So THEN buddy friggin' SMOKES the puck into the net on the rebound and I says to Adam, "by Christ, that was some shot!" and HE says, "that was right some nice!"

So THEN buddy friggin’ SMOKES the puck into the net on the rebound and I says to Adam, “by Christ, that was some shot!” and HE says, “that was right some nice!”

perhaps, to avoid scrutiny, I’ll take a page from this chap’s book…


Posted by: T4M | January 18, 2015

Sarah’s Secret Recipies

Over the years I think Sarah’s kitchen skills have gained a somewhat mythical quality. At a get-together  she made instant hot chocolate… But somehow it tasted better. This is when party guest Alan cracked. “What!?” He cried, incredulously. “This is the same powdered stuff my mother gets at the store! I watched you spoon it out! Why does it taste better!? WHYYY!?” Rather than watch his brain melt (and likely make a tasty gravy from it), she told him the secret of the tasty instant cocoa.


Alan became a crazy mountaintop recluse and hoarded the knowledge.

You may well know that she Facebooks many of her creations, making a handy photo album with directions. What you may not have seen is her hand-written, ingredient-caked, spiral bound notebook. This notebook hides within its pages the knowledge of the ancients. Mainly the fact that lard, sugar, and real butter are your friends. They love you and they want you to be happy. All of her favourite recipes, both ones she discovered and ones that were handed down to her, be it by relatives, friends, or aliens.

Pictured: Sarah having 'perfect cookies' beamed into her skull.

Pictured: Sarah having ‘perfect cookies’ beamed into her skull.

In the lead-up to Christmas, I stole the sacred book from its place of glory. I secreted it out of the house, and typed all of the indecipherable runic text onto my laptop. I consulted with sages and oracles (other girls), beseeching them to aid me in the interpretation of the runes (“does this say ‘special’ or ‘spiced’?”) I scrounged all of the kitchen photos off the camera and off her Facebook page. I convinced Cranial Matter to craft the resulting text and imagery into a book. The pages were forged together in the fiery heart of Mt. Doom.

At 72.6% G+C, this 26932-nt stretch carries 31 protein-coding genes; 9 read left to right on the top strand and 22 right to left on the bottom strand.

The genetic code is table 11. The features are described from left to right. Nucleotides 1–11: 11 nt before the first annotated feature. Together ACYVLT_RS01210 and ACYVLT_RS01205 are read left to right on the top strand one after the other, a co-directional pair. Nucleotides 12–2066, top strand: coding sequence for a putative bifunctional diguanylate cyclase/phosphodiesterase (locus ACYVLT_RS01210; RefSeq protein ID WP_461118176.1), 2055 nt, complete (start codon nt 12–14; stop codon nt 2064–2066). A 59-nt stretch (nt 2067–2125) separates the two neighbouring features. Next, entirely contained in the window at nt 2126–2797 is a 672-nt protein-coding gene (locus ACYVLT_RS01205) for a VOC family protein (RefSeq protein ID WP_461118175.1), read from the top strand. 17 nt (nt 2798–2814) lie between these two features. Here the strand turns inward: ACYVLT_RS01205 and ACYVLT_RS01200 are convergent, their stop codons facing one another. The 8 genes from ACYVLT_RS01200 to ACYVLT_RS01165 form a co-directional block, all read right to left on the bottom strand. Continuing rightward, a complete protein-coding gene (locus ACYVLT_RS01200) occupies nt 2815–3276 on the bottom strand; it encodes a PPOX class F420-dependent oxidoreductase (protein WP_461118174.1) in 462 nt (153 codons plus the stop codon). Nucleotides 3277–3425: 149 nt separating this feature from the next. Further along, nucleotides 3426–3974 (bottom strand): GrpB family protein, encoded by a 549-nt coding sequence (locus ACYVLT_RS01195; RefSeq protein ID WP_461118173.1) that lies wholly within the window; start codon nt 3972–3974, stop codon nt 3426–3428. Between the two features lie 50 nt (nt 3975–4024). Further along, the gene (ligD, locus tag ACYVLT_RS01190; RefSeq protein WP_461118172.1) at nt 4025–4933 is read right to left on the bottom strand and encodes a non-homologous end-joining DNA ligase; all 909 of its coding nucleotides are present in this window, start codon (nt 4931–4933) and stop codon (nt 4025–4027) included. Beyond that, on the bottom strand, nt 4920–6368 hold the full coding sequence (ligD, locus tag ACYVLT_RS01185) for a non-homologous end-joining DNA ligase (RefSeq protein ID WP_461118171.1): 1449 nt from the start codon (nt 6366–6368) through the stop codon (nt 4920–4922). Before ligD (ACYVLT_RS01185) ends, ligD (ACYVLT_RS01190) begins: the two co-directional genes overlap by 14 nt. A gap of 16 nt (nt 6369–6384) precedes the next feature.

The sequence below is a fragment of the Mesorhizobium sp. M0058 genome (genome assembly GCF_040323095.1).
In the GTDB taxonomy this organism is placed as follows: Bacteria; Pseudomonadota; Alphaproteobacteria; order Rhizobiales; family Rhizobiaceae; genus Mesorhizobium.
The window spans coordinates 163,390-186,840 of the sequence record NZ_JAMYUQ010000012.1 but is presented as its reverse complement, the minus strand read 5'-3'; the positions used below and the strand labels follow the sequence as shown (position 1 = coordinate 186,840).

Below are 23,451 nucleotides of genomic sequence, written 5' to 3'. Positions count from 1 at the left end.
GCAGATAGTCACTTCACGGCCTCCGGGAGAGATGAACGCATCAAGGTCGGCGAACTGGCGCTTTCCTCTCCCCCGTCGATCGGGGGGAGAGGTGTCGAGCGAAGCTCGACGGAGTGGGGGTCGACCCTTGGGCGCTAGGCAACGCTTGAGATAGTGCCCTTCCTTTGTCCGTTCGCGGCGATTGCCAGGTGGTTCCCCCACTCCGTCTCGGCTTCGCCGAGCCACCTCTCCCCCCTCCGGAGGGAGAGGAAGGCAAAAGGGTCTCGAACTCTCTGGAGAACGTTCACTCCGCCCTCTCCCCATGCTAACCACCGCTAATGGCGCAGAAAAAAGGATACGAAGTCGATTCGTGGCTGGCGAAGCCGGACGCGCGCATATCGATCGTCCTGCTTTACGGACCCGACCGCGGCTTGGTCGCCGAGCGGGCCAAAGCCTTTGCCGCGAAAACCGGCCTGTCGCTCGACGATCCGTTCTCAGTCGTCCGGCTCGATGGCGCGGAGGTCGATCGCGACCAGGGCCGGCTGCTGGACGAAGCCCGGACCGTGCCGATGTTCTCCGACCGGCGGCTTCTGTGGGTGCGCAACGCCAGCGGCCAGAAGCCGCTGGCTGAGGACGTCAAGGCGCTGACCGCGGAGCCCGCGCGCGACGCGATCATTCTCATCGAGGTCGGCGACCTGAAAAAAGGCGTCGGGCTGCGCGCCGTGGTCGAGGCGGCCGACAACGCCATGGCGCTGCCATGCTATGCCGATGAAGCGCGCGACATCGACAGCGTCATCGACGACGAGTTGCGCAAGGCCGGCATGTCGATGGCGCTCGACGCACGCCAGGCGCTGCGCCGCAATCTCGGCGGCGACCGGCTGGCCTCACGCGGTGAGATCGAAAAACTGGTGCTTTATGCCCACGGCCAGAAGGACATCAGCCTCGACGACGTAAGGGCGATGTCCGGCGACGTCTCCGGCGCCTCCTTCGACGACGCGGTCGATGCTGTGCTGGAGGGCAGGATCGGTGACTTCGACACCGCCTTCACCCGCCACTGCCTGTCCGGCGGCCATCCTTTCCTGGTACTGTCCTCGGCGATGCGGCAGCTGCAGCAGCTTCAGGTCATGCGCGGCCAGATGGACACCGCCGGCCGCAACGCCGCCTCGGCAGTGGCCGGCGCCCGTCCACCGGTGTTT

It was a night of darkness and fine art.

Like that Greek dude who stole fire from the Gods (Firestealicus? Nickflameo?) I’m giving this knowledge to my fellow smelly humans. But beware: my human interpretation of the ancient, hand-written book may have been imperfect. I am not a cook, nor am I a calligrapher. There are mistakes in this book (and they’re my fault). This is essentially a free beta release, and you are all my quality control team. If there is something that makes no sense, or is mis-typed, or whatever, please let me know what it is and where it is so I can fix it. Without any further ado, gilding of the lily, or beating around the bush, I present to you the e-book pre-release of Sarah’s Secret Recipies.

Click to download:

Posted by: T4M | January 11, 2015

♫ Ch-ch-ch-chaaaanges ♪

Some things change when you hop over the Atlantic ocean going east. For starters, words change. Cool things are no longer ‘the cat’s ass’, instead they are the ‘dog’s bollocks’, for example.

The cat's ass IS the dog's bollocks.

Maybe the cat’s ass IS the dog’s bollocks. MIND. BLOWN.

The personal bits of common house pets aside, however, there are other differences that make as little sense. I will prepare you for these differences to ensure your head doesn’t explode when you touch down in England.

Junk food is more fun

…Fun-sized, that is. Whenever I try to buy crap in bulk, it turns out to be a larger container filled with multiple Halloween-sized packages. Chips (a.k.a. Crisps), Cheezies (a.k.a. Wotsits), and M&Ms (a.k.a. …M&Ms ) all suffer from this packaging insanity.

Oh look, a box of bags! And a bag of bags! All carried home by me, in a BAG!

Oh look, a box of bags! And a bag of bags! All carried home by me, in a BAG!


Why would you put 6 bags of chips into a big bag!? This bothers me more than it should, I think. I can’t in good conscience buy those chips, knowing I’m creating seven times more garbage. It’s not like they’re saving any money, the multi-packs cost as much as Pringles do here. Therefore, my contribution to the environment is eating Pringles instead. My salt-clogged arteries are a statement against landfills, or something.

Crosswalks only take you halfway there